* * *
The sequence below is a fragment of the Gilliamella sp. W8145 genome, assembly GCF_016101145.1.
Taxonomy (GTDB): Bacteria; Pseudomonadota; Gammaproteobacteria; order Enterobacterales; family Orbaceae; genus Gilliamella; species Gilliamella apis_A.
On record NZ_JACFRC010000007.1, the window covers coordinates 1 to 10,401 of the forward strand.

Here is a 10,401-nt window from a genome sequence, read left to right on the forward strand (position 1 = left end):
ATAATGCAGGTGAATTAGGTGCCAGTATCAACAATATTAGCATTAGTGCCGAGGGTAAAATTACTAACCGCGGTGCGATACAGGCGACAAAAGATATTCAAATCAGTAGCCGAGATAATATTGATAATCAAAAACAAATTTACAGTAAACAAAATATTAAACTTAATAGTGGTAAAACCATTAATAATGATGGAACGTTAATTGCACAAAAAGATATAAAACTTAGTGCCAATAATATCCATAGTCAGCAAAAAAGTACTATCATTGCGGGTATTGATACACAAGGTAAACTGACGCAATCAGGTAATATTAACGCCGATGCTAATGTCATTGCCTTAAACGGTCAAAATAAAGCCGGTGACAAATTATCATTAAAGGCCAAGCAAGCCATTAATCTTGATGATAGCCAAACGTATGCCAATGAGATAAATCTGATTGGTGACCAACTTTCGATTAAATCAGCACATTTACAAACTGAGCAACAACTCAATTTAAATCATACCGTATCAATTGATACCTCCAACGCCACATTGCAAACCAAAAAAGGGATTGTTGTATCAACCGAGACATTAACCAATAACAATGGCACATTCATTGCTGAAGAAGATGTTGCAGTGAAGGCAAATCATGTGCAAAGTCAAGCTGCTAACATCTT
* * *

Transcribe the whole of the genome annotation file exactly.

The sequence below is a fragment of the Gilliamella sp. W8145 genome, assembly GCF_016101145.1.
Taxonomy (GTDB): Bacteria; Pseudomonadota; Gammaproteobacteria; order Enterobacterales; family Orbaceae; genus Gilliamella; species Gilliamella apis_A.
On record NZ_JACFRC010000007.1, the window covers coordinates 1 to 10,401 of the forward strand.

Here is a 10,401-nt window from a genome sequence, read left to right on the forward strand (position 1 = left end):
ATAATGCAGGTGAATTAGGTGCCAGTATCAACAATATTAGCATTAGTGCCGAGGGTAAAATTACTAACCGCGGTGCGATACAGGCGACAAAAGATATTCAAATCAGTAGCCGAGATAATATTGATAATCAAAAACAAATTTACAGTAAACAAAATATTAAACTTAATAGTGGTAAAACCATTAATAATGATGGAACGTTAATTGCACAAAAAGATATAAAACTTAGTGCCAATAATATCCATAGTCAGCAAAAAAGTACTATCATTGCGGGTATTGATACACAAGGTAAACTGACGCAATCAGGTAATATTAACGCCGATGCTAATGTCATTGCCTTAAACGGTCAAAATAAAGCCGGTGACAAATTATCATTAAAGGCCAAGCAAGCCATTAATCTTGATGATAGCCAAACGTATGCCAATGAGATAAATCTGATTGGTGACCAACTTTCGATTAAATCAGCACATTTACAAACTGAGCAACAACTCAATTTAAATCATACCGTATCAATTGATACCTCCAACGCCACATTGCAAACCAAAAAAGGGATTGTTGTATCAACCGAGACATTAACCAATAACAATGGCACATTCATTGCTGAAGAAGATGTTGCAGTGAAGGCAAATCATGTGCAAAGTCAAGCTGCTAACATCTT